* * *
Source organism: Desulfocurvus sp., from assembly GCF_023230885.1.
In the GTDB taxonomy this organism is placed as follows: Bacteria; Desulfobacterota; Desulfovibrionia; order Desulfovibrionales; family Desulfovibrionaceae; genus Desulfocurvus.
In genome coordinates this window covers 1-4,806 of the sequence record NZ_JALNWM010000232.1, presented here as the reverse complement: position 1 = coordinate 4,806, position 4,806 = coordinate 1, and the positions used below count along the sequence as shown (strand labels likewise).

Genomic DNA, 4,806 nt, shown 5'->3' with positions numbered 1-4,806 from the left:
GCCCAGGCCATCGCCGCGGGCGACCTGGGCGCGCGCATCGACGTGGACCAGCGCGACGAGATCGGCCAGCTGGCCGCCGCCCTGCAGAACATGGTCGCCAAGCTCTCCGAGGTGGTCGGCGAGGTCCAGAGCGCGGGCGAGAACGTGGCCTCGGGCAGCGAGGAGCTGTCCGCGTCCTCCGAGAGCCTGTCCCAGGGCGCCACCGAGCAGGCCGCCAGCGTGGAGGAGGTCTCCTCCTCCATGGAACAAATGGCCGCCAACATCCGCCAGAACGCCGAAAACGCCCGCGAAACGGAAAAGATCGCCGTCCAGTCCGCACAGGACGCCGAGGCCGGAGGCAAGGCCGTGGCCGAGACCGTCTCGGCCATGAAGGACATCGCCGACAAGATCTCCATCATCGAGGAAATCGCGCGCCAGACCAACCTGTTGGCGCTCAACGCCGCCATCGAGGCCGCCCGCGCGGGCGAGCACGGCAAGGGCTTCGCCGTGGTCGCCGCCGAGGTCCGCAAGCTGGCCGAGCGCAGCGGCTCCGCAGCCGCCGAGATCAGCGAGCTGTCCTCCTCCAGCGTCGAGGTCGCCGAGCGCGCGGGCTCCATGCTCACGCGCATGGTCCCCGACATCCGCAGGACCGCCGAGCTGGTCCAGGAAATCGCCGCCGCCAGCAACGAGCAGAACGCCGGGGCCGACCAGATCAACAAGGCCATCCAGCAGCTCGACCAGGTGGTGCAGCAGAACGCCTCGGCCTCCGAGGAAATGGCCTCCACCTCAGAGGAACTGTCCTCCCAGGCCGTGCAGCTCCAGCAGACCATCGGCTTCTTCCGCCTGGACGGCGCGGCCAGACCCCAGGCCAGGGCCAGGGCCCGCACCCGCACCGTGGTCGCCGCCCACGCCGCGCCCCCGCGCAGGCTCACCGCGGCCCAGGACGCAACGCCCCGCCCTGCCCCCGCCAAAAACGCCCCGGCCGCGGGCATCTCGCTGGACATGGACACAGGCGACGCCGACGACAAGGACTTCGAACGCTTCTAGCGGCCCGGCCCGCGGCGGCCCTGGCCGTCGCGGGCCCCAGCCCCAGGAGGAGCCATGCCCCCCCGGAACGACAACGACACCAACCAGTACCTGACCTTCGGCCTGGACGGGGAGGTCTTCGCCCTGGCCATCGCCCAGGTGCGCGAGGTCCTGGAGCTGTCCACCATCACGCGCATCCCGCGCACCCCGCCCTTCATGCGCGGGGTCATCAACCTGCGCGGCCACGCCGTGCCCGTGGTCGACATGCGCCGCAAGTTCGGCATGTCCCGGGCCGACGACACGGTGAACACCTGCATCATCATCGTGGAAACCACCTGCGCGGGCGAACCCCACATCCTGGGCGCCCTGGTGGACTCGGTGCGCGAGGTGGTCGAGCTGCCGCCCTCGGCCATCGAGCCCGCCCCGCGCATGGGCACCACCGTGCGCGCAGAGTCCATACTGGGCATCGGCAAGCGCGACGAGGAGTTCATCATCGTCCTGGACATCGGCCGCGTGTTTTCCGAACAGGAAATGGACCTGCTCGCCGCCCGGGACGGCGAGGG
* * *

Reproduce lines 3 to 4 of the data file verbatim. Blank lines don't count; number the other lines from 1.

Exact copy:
In genome coordinates this window covers 1-4,806 of the sequence record NZ_JALNWM010000232.1, presented here as the reverse complement: position 1 = coordinate 4,806, position 4,806 = coordinate 1, and the positions used below count along the sequence as shown (strand labels likewise).

Genomic DNA, 4,806 nt, shown 5'->3' with positions numbered 1-4,806 from the left: